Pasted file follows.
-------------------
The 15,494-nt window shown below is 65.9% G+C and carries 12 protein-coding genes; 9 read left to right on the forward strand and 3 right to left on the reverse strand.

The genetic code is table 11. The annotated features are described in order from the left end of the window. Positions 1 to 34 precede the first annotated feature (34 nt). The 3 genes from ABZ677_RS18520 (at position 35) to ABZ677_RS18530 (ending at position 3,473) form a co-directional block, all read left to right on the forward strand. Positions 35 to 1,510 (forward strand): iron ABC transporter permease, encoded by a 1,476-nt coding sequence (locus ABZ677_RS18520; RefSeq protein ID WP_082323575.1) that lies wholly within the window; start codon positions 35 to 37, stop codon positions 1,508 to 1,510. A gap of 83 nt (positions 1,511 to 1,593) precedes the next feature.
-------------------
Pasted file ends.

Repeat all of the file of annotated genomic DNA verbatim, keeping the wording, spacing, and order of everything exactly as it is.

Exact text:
The 15,494-nt window shown below is 65.9% G+C and carries 12 protein-coding genes; 9 read left to right on the forward strand and 3 right to left on the reverse strand.

The genetic code is table 11. The annotated features are described in order from the left end of the window. Positions 1 to 34 precede the first annotated feature (34 nt). The 3 genes from ABZ677_RS18520 (at position 35) to ABZ677_RS18530 (ending at position 3,473) form a co-directional block, all read left to right on the forward strand. Positions 35 to 1,510 (forward strand): iron ABC transporter permease, encoded by a 1,476-nt coding sequence (locus ABZ677_RS18520; RefSeq protein ID WP_082323575.1) that lies wholly within the window; start codon positions 35 to 37, stop codon positions 1,508 to 1,510. A gap of 83 nt (positions 1,511 to 1,593) precedes the next feature.